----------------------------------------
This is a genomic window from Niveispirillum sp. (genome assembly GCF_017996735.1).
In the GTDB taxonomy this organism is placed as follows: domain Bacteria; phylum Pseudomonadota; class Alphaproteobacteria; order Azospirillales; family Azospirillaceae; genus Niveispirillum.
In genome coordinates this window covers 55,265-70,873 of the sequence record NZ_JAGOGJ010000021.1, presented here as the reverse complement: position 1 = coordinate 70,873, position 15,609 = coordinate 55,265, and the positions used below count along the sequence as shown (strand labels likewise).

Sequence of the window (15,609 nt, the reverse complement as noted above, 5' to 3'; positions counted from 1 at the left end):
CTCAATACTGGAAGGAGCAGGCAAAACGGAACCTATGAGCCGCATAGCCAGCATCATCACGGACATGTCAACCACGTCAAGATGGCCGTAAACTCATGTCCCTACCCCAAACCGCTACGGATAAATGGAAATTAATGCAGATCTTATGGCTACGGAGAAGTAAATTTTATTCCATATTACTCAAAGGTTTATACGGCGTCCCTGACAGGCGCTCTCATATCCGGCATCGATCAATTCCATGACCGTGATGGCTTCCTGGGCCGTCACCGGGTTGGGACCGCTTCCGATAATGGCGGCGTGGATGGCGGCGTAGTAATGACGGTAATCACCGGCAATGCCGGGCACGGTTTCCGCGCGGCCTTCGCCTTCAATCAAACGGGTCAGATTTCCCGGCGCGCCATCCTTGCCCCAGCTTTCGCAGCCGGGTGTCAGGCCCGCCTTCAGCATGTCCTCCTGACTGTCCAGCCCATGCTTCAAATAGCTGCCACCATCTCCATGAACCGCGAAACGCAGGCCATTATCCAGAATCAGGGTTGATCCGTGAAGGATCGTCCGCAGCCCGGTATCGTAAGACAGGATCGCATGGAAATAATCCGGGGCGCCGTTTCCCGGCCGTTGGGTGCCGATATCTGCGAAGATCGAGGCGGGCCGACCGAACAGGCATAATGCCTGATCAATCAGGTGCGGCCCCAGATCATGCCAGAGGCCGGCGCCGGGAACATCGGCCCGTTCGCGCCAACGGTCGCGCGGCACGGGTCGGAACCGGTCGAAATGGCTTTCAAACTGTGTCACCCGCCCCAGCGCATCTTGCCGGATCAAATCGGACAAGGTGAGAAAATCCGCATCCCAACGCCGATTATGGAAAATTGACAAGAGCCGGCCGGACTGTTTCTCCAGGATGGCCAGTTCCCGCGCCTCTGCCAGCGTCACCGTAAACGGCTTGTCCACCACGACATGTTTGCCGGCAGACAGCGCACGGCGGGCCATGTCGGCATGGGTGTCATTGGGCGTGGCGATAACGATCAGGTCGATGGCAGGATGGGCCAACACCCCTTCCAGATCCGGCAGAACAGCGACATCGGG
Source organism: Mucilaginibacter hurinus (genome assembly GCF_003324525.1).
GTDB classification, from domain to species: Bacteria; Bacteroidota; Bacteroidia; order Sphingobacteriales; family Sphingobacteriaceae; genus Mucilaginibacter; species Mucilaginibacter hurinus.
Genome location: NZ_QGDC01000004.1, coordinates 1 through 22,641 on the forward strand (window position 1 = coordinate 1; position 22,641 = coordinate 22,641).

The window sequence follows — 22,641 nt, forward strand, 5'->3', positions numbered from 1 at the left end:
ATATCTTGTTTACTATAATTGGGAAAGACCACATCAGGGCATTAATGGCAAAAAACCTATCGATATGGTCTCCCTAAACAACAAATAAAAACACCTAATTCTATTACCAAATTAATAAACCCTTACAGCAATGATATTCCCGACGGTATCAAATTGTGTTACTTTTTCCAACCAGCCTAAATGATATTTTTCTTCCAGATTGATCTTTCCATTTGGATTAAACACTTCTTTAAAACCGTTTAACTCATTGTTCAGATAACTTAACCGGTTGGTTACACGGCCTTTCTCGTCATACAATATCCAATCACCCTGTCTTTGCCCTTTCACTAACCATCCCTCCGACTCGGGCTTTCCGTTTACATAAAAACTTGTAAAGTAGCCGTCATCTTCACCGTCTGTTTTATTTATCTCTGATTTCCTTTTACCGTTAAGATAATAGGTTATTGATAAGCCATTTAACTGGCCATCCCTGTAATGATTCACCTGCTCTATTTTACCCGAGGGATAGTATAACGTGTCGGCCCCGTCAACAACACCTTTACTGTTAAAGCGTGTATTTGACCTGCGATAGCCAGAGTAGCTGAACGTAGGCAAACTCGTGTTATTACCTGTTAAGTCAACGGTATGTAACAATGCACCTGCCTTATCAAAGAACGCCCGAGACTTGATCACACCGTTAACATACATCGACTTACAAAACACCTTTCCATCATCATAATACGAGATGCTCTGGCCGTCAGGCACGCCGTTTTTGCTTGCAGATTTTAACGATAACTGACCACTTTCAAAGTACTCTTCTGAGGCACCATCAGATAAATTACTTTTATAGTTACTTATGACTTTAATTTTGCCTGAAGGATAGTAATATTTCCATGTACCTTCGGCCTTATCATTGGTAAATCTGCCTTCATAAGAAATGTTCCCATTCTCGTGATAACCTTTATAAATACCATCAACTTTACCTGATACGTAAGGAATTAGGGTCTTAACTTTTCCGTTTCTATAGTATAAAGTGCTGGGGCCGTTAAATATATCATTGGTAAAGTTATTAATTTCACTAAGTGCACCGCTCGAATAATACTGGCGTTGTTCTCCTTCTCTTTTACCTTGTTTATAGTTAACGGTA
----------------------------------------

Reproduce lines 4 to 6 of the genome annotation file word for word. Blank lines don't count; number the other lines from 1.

Sequence of the window (15,609 nt, the reverse complement as noted above, 5' to 3'; positions counted from 1 at the left end):
CTCAATACTGGAAGGAGCAGGCAAAACGGAACCTATGAGCCGCATAGCCAGCATCATCACGGACATGTCAACCACGTCAAGATGGCCGTAAACTCATGTCCCTACCCCAAACCGCTACGGATAAATGGAAATTAATGCAGATCTTATGGCTACGGAGAAGTAAATTTTATTCCATATTACTCAAAGGTTTATACGGCGTCCCTGACAGGCGCTCTCATATCCGGCATCGATCAATTCCATGACCGTGATGGCTTCCTGGGCCGTCACCGGGTTGGGACCGCTTCCGATAATGGCGGCGTGGATGGCGGCGTAGTAATGACGGTAATCACCGGCAATGCCGGGCACGGTTTCCGCGCGGCCTTCGCCTTCAATCAAACGGGTCAGATTTCCCGGCGCGCCATCCTTGCCCCAGCTTTCGCAGCCGGGTGTCAGGCCCGCCTTCAGCATGTCCTCCTGACTGTCCAGCCCATGCTTCAAATAGCTGCCACCATCTCCATGAACCGCGAAACGCAGGCCATTATCCAGAATCAGGGTTGATCCGTGAAGGATCGTCCGCAGCCCGGTATCGTAAGACAGGATCGCATGGAAATAATCCGGGGCGCCGTTTCCCGGCCGTTGGGTGCCGATATCTGCGAAGATCGAGGCGGGCCGACCGAACAGGCATAATGCCTGATCAATCAGGTGCGGCCCCAGATCATGCCAGAGGCCGGCGCCGGGAACATCGGCCCGTTCGCGCCAACGGTCGCGCGGCACGGGTCGGAACCGGTCGAAATGGCTTTCAAACTGTGTCACCCGCCCCAGCGCATCTTGCCGGATCAAATCGGACAAGGTGAGAAAATCCGCATCCCAACGCCGATTATGGAAAATTGACAAGAGCCGGCCGGACTGTTTCTCCAGGATGGCCAGTTCCCGCGCCTCTGCCAGCGTCACCGTAAACGGCTTGTCCACCACGACATGTTTGCCGGCAGACAGCGCACGGCGGGCCATGTCGGCATGGGTGTCATTGGGCGTGGCGATAACGATCAGGTCGATGGCAGGATGGGCCAACACCCCTTCCAGATCCGGCAGAACAGCGACATCGGG
Source organism: Mucilaginibacter hurinus (genome assembly GCF_003324525.1).